September 16, 2015

SHOWBUZZDAILY Toronto Film Festival Review: “Room”


Despite its compact scale, Emma Donoghue’s bestselling novel ROOM was a daunting candidate for film adaptation, because so much of its impact depends on its very specific narrator’s voice, a 5-year old named Jack who has lived his entire life in the shed where his Ma (whose other name is Joy) was taken captive two years before he was born.  Jack’s whole world is in that shed, and he can’t distinguish between the fantasy life he sees on the room’s TV set and the idea of an existence outside the shed’s walls.  His relationship with Ma is, by necessity, all-encompassing, and he takes for granted awful facts of life like the nightly visits the man he knows as “old Nick” makes to Ma while he hides in the wardrobe.

Film is a more objective medium than literature, and some of the intimacy readers had with Jack as they read Room doesn’t translate to the screen.  But director Lenny Abrahamson (whose previous film was the oddball Frank) and Donoghue, who adapted her own book, have done a perceptive, intelligent job of retaining the qualities that made the novel memorable.  Abrahamson faced a formidable challenge in keeping the story’s (spoiler alert) first half confined to that tiny space, and with cinematographer Danny Cohen and editor Nathan Nugent, he’s managed to keep the action visually interesting through a varied shot seletion and smooth pacing.  (Cohen also photographed The Danish Girl at this year’s Toronto Film Festival, another film with a confined location, although compared to Room, Danish Girl is an epic.)  Later in the story, Abrahamson, Cohen and production designer Ethan Tobman skillfully suggest that there are forms of confinement for Jack and especially Ma even outside the walls of the shed, very much in keeping with the tone of Donoghue’s story.  There also a powerful contribution throughout from the score by Stephen Rennicks.

In the end, though, Room had to depend more than anything else on the performers who play Ma and Jack.  Brie Larson is spectacular in the lead, expressing complex mixtures of overwhelming love, angry frustration, and desperate sadness at once as she tries to raise a son in the most uniquely trying circumstances.  It would be an injustice if she were outpaced in this year’s awards race by performers who have bigger names and more experienced campaign teams.  (Room is being released by the relatively untried A24.)  As Jack, although it’s always difficult to gauge the work of a performer so young, since often the results aren’t a product of what adults call “acting,” Jacob Tremblay is utterly natural and believable, and however it was achieved, he gives a performance that journeys from a near-feral state to something very different.  Joan Allen and Tom McCamus are also strong in roles that come along later in the story.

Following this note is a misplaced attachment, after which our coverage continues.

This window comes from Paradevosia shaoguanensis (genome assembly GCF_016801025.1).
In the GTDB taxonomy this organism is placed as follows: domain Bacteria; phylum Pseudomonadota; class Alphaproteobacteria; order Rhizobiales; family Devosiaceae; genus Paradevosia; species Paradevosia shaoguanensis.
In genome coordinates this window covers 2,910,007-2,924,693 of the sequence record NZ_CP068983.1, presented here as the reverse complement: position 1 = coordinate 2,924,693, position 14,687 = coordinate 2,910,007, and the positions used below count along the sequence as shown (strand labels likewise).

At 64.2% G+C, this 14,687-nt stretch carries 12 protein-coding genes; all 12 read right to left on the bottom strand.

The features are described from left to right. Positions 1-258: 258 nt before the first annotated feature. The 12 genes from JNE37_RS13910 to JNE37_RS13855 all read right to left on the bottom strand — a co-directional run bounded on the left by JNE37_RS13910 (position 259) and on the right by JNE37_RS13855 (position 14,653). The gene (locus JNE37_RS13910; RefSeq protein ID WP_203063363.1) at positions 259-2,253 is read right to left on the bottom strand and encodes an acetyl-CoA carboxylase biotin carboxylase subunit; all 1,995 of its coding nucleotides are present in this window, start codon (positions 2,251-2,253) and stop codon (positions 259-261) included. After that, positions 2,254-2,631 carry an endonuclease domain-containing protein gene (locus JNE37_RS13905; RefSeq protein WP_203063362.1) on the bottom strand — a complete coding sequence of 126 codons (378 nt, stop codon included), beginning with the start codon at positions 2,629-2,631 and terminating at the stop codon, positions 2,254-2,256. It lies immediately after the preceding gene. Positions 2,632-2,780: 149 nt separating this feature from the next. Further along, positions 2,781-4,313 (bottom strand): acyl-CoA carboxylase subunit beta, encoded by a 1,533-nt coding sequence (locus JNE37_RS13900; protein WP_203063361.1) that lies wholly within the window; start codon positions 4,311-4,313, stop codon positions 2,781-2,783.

Room is easier to watch than to read in some ways, as certain physical aspects of Ma and Jack’s captivity have been toned down for the screen, and Abrahamson proves surprisingly skillful at generating suspense and excitement in what amounts to the story’s one action scene, but it’s still not exactly a fun time at the movies.  Nevertheless, it’s a moving microcosm of the parent-child bond, and a model of the way difficult source material can be adapted to film.

About the Author

Mitch Salem
MITCH SALEM has worked on the business side of the entertainment industry for 20 years, as a senior business affairs executive and attorney for such companies as NBC, ABC, USA, Syfy, Bravo, and BermanBraun Productions, and before that, at the NY law firm of Weil, Gotshal & Manges. During all that, he has more or less constantly been going to the movies and watching TV, and writing about both since the 1980s. His film reviews also currently appear on and In addition, he is co-writer of an episode of the television series "Felicity."